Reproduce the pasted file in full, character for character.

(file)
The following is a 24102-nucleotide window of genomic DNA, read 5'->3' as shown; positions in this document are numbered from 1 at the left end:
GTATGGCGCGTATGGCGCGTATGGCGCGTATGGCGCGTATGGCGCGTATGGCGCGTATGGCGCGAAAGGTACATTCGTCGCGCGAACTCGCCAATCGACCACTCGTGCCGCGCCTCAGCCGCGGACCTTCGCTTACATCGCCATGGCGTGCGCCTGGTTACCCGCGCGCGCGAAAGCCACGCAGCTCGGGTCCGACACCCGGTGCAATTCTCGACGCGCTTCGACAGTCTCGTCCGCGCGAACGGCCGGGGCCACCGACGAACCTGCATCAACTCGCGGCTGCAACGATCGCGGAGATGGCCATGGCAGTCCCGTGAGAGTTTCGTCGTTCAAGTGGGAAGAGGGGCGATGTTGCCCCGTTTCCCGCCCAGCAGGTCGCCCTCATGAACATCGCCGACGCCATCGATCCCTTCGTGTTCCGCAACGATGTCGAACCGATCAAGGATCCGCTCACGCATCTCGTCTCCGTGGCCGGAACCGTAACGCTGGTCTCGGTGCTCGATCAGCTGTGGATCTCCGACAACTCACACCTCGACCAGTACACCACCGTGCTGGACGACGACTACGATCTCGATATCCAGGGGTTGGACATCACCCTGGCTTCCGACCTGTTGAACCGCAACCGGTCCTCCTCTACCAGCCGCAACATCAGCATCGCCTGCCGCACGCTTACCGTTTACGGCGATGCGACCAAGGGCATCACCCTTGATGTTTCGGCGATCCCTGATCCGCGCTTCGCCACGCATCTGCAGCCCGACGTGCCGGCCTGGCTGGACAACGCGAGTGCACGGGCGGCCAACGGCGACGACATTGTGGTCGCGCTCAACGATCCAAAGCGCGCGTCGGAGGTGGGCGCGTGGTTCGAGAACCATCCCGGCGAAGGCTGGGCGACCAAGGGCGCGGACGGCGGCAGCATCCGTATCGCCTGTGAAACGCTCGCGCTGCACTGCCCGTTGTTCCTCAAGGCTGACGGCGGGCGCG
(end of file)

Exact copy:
The following is a 24102-nucleotide window of genomic DNA, read 5'->3' as shown; positions in this document are numbered from 1 at the left end:
GTATGGCGCGTATGGCGCGTATGGCGCGTATGGCGCGTATGGCGCGTATGGCGCGTATGGCGCGAAAGGTACATTCGTCGCGCGAACTCGCCAATCGACCACTCGTGCCGCGCCTCAGCCGCGGACCTTCGCTTACATCGCCATGGCGTGCGCCTGGTTACCCGCGCGCGCGAAAGCCACGCAGCTCGGGTCCGACACCCGGTGCAATTCTCGACGCGCTTCGACAGTCTCGTCCGCGCGAACGGCCGGGGCCACCGACGAACCTGCATCAACTCGCGGCTGCAACGATCGCGGAGATGGCCATGGCAGTCCCGTGAGAGTTTCGTCGTTCAAGTGGGAAGAGGGGCGATGTTGCCCCGTTTCCCGCCCAGCAGGTCGCCCTCATGAACATCGCCGACGCCATCGATCCCTTCGTGTTCCGCAACGATGTCGAACCGATCAAGGATCCGCTCACGCATCTCGTCTCCGTGGCCGGAACCGTAACGCTGGTCTCGGTGCTCGATCAGCTGTGGATCTCCGACAACTCACACCTCGACCAGTACACCACCGTGCTGGACGACGACTACGATCTCGATATCCAGGGGTTGGACATCACCCTGGCTTCCGACCTGTTGAACCGCAACCGGTCCTCCTCTACCAGCCGCAACATCAGCATCGCCTGCCGCACGCTTACCGTTTACGGCGATGCGACCAAGGGCATCACCCTTGATGTTTCGGCGATCCCTGATCCGCGCTTCGCCACGCATCTGCAGCCCGACGTGCCGGCCTGGCTGGACAACGCGAGTGCACGGGCGGCCAACGGCGACGACATTGTGGTCGCGCTCAACGATCCAAAGCGCGCGTCGGAGGTGGGCGCGTGGTTCGAGAACCATCCCGGCGAAGGCTGGGCGACCAAGGGCGCGGACGGCGGCAGCATCCGTATCGCCTGTGAAACGCTCGCGCTGCACTGCCCGTTGTTCCTCAAGGCTGACGGCGGGCGCG